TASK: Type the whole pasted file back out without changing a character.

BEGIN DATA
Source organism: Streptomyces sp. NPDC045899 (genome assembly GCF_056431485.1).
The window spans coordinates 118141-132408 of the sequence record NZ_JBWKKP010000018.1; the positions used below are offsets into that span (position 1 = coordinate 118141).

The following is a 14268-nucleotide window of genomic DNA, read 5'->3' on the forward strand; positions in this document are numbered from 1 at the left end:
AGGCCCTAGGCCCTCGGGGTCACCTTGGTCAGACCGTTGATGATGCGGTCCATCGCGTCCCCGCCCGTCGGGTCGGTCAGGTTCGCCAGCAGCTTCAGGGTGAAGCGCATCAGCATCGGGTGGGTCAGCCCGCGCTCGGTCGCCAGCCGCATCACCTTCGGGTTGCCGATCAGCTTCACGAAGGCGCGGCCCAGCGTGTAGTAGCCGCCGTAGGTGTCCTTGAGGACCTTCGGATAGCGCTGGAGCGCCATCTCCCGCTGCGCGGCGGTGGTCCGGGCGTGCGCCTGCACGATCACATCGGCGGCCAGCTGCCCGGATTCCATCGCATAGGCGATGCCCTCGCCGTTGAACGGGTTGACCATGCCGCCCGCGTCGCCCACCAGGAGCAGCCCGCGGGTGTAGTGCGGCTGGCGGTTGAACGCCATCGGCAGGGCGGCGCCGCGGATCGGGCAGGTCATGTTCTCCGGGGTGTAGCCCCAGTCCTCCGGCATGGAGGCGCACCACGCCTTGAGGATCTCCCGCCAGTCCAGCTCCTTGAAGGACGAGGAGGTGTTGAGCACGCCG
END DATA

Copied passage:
Source organism: Streptomyces sp. NPDC045899 (genome assembly GCF_056431485.1).
The window spans coordinates 118141-132408 of the sequence record NZ_JBWKKP010000018.1; the positions used below are offsets into that span (position 1 = coordinate 118141).

The following is a 14268-nucleotide window of genomic DNA, read 5'->3' on the forward strand; positions in this document are numbered from 1 at the left end:
AGGCCCTAGGCCCTCGGGGTCACCTTGGTCAGACCGTTGATGATGCGGTCCATCGCGTCCCCGCCCGTCGGGTCGGTCAGGTTCGCCAGCAGCTTCAGGGTGAAGCGCATCAGCATCGGGTGGGTCAGCCCGCGCTCGGTCGCCAGCCGCATCACCTTCGGGTTGCCGATCAGCTTCACGAAGGCGCGGCCCAGCGTGTAGTAGCCGCCGTAGGTGTCCTTGAGGACCTTCGGATAGCGCTGGAGCGCCATCTCCCGCTGCGCGGCGGTGGTCCGGGCGTGCGCCTGCACGATCACATCGGCGGCCAGCTGCCCGGATTCCATCGCATAGGCGATGCCCTCGCCGTTGAACGGGTTGACCATGCCGCCCGCGTCGCCCACCAGGAGCAGCCCGCGGGTGTAGTGCGGCTGGCGGTTGAACGCCATCGGCAGGGCGGCGCCGCGGATCGGGCAGGTCATGTTCTCCGGGGTGTAGCCCCAGTCCTCCGGCATGGAGGCGCACCACGCCTTGAGGATCTCCCGCCAGTCCAGCTCCTTGAAGGACGAGGAGGTGTTGAGCACGCCG